You know SILAC, the labeling technique? Well, there's another acronym, SLAC, and that's serial lectin affinity column. The Japanese use that a lot. You load your samples onto Lectin A, then what doesn't bind, you load onto Lectin B, and what doesn't bind to that you load onto Lectin C. The problem with that is the workflow is a disaster — you've got all these columns to run and fractions up the yazoo — so again, it doesn't fit the clinical arena. And you don't get the cooperativity.
How did your background in Genentech and Thermo Electron help you to develop this technique?
Thermo was really helpful in terms of giving me and my group the ability to perform good mass spectrometry measurements, which is so important with these samples. I recruited one of the best scientists from my proteomics group — Billy Wu — to my lab. And the ion trap is just a great platform for doing proteomics, particularly the new linear ion trap.
You've been studying mainly breast cancer and cardiovascular disease. Are you looking to get into other diseases in the future?
We're looking at getting into other diseases. Psoriasis is one, diabetes is another one, and we're just starting a prostate cancer sample. The other thing is, we would really like to be global. It's a challenging world, but the blood does report basically on all the organs of the body, so that allows you to have a global look. Currently the problem is that people are encouraged to specialize in breast cancer, or prostate cancer, or cardiovascular disease. Let's say you find a marker that really goes up or down in a disease — the problem is you have no idea if it has disease specificity, because you're just looking at that one disease.
So what we'd like to try to do is to look at a broader range of diseases to see if there are particular markers that are specific for one disease or another. For example, it could be that the protein is a marker of inflammation. Then we might see the same protein go up in cardiovascular disease and in cancer. Then we'd say ok, well, this is a more general marker.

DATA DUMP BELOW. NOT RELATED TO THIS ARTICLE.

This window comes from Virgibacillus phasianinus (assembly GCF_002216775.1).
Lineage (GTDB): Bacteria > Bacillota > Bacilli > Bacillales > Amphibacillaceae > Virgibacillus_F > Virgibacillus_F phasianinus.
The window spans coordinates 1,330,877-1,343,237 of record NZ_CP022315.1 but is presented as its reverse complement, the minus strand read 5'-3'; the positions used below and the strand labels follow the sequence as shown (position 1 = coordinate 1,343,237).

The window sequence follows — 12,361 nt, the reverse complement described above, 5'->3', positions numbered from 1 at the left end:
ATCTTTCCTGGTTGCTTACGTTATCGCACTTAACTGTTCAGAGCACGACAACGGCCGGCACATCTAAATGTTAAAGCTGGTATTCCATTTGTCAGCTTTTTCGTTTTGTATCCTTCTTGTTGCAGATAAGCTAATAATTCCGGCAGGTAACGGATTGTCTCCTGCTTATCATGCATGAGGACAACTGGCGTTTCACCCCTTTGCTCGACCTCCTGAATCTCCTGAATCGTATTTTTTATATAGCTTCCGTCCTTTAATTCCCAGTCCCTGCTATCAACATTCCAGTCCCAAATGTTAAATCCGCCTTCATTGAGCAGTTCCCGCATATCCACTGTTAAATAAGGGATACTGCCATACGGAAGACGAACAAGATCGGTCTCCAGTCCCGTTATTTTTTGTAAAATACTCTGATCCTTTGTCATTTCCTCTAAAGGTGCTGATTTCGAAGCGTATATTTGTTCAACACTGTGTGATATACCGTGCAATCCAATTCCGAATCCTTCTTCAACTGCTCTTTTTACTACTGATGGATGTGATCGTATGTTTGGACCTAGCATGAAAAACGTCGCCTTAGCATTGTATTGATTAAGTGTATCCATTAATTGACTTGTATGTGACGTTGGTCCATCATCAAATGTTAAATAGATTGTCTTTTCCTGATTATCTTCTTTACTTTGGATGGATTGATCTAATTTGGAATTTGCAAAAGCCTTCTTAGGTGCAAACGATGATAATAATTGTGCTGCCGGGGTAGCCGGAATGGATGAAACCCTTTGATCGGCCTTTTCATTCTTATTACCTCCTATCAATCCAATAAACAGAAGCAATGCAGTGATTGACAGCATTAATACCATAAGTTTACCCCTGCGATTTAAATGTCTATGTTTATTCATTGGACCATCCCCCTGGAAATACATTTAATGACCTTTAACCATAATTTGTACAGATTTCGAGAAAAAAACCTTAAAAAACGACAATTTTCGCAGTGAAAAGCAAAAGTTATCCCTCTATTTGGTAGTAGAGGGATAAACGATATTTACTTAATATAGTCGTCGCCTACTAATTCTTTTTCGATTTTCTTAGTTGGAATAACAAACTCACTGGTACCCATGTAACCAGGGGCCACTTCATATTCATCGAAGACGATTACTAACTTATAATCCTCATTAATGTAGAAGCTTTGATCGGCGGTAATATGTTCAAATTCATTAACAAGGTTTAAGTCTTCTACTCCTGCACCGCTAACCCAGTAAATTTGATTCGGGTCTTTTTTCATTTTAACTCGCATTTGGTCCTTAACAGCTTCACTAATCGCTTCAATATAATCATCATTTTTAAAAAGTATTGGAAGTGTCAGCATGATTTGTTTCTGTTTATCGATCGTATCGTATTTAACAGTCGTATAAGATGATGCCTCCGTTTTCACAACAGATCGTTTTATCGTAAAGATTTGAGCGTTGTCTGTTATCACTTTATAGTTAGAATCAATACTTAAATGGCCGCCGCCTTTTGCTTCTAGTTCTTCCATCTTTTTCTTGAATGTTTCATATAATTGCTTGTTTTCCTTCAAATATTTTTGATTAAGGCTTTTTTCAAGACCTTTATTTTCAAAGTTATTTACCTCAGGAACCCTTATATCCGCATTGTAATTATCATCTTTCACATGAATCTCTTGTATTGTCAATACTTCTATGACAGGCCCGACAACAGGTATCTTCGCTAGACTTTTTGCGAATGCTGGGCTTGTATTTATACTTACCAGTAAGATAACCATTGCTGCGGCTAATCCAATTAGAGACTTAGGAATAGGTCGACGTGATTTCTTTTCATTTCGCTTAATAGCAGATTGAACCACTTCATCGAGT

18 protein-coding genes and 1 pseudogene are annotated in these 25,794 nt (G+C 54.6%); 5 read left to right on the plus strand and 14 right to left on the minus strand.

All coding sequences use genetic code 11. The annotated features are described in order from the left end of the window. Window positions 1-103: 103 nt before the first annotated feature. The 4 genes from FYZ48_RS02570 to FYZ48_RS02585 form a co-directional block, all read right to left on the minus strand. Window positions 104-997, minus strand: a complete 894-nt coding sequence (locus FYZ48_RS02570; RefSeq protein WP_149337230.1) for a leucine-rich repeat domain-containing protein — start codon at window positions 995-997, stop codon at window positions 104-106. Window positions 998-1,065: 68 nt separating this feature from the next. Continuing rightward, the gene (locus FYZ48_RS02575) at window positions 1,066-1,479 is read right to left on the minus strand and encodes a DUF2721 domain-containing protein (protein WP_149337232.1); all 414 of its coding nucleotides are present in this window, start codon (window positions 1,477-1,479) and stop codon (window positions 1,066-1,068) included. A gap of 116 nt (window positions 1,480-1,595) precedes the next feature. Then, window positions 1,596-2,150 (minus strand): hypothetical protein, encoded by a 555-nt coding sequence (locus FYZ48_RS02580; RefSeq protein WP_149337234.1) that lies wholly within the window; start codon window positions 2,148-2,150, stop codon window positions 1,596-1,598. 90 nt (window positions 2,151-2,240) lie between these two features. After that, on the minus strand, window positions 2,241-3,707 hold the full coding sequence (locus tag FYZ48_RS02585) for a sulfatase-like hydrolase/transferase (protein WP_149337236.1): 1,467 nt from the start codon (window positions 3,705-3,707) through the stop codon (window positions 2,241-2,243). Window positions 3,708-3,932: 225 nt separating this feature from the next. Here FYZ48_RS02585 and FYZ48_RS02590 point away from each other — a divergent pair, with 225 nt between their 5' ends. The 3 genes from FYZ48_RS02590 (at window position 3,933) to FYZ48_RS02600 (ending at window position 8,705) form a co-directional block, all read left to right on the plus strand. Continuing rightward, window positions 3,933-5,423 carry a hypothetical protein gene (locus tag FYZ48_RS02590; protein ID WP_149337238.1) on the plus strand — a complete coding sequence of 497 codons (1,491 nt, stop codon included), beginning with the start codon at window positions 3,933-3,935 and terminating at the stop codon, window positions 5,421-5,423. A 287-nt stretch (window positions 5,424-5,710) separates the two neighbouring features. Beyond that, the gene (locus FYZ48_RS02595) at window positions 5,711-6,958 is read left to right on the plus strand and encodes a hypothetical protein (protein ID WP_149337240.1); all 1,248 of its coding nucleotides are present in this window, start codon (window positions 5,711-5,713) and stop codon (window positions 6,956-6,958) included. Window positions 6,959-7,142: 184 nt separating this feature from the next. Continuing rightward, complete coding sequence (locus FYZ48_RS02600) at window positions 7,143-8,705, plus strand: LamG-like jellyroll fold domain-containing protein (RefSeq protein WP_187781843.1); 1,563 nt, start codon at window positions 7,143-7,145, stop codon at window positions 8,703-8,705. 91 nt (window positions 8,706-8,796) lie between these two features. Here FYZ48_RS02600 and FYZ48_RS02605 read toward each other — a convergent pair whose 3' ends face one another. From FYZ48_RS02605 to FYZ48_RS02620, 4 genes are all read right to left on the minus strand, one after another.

The final thing which is a nice bonus is that we will have an opportunity to measure what we call 'silent changes' in biomarkers. That's where there's not a change in the amount of protein, but a change in the post translational modification. Of course you don't get that from expression profiling. In the glyco field, it could be that you get an increase in sialic acid. It's well known in cancer, when the cells are deranged with cancer, glycosylation does change.
So you want to measure 'silent change' as a biomarker in itself?
Well the problem is how do you do it in the global sense, because you can't afford to isolate every glycoprotein and then look. So one of the neat tricks with the multiple lectin columns is that there are two ways to run them. I was talking before about the more high-throughput method where you bind, then put in a cocktail of the three displacers for the lectins, and all the glycoproteins come off together.
The other approach is to first elute with displacer one for the first lectin, then displacer two, then displacer three. Now you start to get a separation into three displacer fractions. We have a lectin that's specific for sialic acid, so if the sialic acid in a group of proteins changes in the course of a disease, you get some shifts. The bulk of the protein may shift from the displacer group for sialic acid lectin to another lectin.
We published a proof-of-concept of this method in the Journal of Chromatography a while back. This approach doesn't give you everything. But it does give you the first clue that there's something going on in what I call 'silent changes.' We're trying to do something, but it's not going to be the full research study on glycosylation. In diagnostics you don't always have to know the full biology — you just have to know that this marker changes reproducibly and has predictive value.
Are you working on commercializing your technology?
We are going through the process of trying to figure out how to commercialize the technology. We believe that mass spectrometry has a future in clinical chemistry. Eventually, clinical chemistry will move away from ELISAs because you may want to have a panel of 50 proteins you're trying to follow. That becomes very difficult in an ELISA format, whereas mass spec is a measurement device for looking at a large numbers of proteins. That's where we figure the field of clinical chemistry is eventually going.